To get upper bounds for a specific code and specific noise model, we can sometimes map the model to one of statistical mechanics. The threshold then corresponds to the point of a phase transition. See this paper for an example of how to do this, and the references therein for others.

Other than the threshold, another important factor is how easy it is to do quantum computation on the stored information. The surface code is quite bad at this, which is a major reason that people still consider other codes, despite the great advantages of the surface codes.

The surface code can only do the X, Z and H gates very simply, but they aren’t enough. The Color code can also manage the S gate without too much trouble, but that still just restricts us to the Clifford gates. Expensive techniques like magic state distillation will still be needed for both cases to get additional operations, as required for universality.

Some codes don’t have this restriction. They can let you do a full universal gate set in a straightforward and fault-tolerant way. Unfortunately, they pay for this by being much less realistic to build. These slides might point you in the right directions for more resources on this matter.

It’s also worth noting that even within the family of surface codes there are variations to explore. The stabilizers can be changed to an alternating pattern, or a YYYY stabilizer can used, to better deal with certain noise types. More drastically, we could even make quite big changes to the nature of the stabilizers. There are also the boundary conditions, which are what distinguishes a planar code from a toric code, etc. These and other details give us lots to optimize over.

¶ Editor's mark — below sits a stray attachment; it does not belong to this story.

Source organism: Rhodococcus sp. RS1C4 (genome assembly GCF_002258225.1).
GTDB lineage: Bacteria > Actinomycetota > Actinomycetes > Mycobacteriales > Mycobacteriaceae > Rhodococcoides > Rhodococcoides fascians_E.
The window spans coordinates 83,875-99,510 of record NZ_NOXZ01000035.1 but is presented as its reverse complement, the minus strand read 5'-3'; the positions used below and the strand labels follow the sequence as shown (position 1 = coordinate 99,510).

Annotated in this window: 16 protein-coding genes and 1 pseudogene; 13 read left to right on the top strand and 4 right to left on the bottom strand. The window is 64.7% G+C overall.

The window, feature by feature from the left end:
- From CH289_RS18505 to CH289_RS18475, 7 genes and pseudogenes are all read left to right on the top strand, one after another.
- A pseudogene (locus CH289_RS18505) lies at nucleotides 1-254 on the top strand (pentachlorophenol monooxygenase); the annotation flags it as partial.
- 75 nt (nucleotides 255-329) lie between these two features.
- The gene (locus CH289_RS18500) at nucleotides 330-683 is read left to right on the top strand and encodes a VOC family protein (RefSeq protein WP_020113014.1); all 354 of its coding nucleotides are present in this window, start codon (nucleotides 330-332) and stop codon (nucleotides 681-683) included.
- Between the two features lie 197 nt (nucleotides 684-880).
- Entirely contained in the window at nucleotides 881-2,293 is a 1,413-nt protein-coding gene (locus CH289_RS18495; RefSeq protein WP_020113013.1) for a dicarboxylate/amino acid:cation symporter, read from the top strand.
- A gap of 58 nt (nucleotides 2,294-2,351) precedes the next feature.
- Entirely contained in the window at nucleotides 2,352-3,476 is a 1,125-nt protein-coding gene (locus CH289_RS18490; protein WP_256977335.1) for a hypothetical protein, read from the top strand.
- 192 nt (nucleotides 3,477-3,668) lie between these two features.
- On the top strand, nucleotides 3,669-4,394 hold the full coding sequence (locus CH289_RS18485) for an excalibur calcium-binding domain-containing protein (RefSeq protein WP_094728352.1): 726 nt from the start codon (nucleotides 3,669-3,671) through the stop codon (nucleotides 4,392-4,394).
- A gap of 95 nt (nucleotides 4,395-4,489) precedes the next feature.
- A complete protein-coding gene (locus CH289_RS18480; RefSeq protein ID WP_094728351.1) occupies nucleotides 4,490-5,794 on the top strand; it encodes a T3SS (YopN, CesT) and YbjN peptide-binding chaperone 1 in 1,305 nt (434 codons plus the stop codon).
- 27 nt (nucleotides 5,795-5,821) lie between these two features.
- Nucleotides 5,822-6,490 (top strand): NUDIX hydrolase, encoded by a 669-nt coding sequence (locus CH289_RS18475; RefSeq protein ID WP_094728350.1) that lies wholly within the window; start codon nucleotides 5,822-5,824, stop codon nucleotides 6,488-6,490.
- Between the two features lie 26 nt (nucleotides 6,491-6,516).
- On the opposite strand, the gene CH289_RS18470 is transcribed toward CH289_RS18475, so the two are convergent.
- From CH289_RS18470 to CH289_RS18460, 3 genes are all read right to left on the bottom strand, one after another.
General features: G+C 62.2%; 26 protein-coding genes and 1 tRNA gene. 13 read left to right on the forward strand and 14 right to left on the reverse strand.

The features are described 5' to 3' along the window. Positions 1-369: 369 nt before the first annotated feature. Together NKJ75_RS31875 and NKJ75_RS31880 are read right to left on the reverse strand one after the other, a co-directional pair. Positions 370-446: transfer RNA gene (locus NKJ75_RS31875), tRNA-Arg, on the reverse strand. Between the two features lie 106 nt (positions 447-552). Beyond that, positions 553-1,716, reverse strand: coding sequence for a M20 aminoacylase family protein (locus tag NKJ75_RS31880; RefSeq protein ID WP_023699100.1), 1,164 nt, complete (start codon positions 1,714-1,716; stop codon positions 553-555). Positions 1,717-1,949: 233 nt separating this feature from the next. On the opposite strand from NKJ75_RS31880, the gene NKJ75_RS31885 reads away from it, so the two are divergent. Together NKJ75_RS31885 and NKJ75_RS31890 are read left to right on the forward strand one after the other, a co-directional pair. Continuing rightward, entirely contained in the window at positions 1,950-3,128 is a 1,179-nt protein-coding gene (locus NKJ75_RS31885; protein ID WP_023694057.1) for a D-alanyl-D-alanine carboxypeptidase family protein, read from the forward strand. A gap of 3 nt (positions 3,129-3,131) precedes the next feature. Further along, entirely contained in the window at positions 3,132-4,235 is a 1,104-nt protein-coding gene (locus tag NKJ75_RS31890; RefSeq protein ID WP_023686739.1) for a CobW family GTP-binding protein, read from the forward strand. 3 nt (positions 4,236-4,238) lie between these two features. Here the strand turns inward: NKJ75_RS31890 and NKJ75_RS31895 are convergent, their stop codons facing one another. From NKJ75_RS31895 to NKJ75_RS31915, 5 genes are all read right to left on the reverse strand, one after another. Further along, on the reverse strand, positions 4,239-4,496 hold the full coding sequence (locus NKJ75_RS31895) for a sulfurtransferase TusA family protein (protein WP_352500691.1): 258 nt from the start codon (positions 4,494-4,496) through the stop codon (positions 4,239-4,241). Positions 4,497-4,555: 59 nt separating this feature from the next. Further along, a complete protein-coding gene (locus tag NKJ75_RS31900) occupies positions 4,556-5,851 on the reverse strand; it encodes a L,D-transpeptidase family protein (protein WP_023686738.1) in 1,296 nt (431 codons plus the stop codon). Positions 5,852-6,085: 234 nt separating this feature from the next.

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I believe that the Centre for Engineered Quantum Systems, School of Physics, The University of Sydney and the Center for Theoretical Physics, Massachusetts Institute of Technology use of a tensor network decoder of Bravyi, Suchara and Vargo (BSV), to achieve the highest error correction threshold to date.

In their whitepaper from last December, "Ultrahigh Error Threshold for Surface Codes with Biased Noise", the use of a tensor network decoder resulted in pure $Z$ noise of $p_c=43.7\left(1\right)\%$, which is a fourfold increase over the previous optimal surface code threshold for pure $Z$ noise of $10.9\%$. The $10.9\%$ number comes from S. Bravyi, M. Suchara, and A. Vargo, “Efficient algorithms for maximum likelihood decoding in the surface code”.

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  • $\begingroup$ Thanks a lot for your answer and for linking the paper, which I was not aware of. It's interesting to note that the threshold strongly depends on the noise model and that asymmetric noise can be much less catastrophic. I should make clear, however, that I am looking for the best code (with worst-case noise). $\endgroup$ – M. Stern Mar 19 '18 at 22:21